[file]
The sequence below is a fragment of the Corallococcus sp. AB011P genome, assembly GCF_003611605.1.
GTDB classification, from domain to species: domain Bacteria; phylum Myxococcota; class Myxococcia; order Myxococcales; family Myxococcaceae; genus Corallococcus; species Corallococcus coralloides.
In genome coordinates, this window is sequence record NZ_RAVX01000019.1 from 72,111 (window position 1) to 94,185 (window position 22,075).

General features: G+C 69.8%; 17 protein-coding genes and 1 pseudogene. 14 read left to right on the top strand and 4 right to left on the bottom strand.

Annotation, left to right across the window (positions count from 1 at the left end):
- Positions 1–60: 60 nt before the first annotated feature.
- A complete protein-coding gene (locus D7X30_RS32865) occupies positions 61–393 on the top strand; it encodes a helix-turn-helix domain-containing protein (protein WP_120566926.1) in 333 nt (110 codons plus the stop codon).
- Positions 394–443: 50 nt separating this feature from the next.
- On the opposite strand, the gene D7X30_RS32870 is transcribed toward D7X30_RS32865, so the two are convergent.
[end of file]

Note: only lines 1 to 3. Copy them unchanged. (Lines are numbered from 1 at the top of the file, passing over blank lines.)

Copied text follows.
The sequence below is a fragment of the Corallococcus sp. AB011P genome, assembly GCF_003611605.1.
GTDB classification, from domain to species: domain Bacteria; phylum Myxococcota; class Myxococcia; order Myxococcales; family Myxococcaceae; genus Corallococcus; species Corallococcus coralloides.
In genome coordinates, this window is sequence record NZ_RAVX01000019.1 from 72,111 (window position 1) to 94,185 (window position 22,075).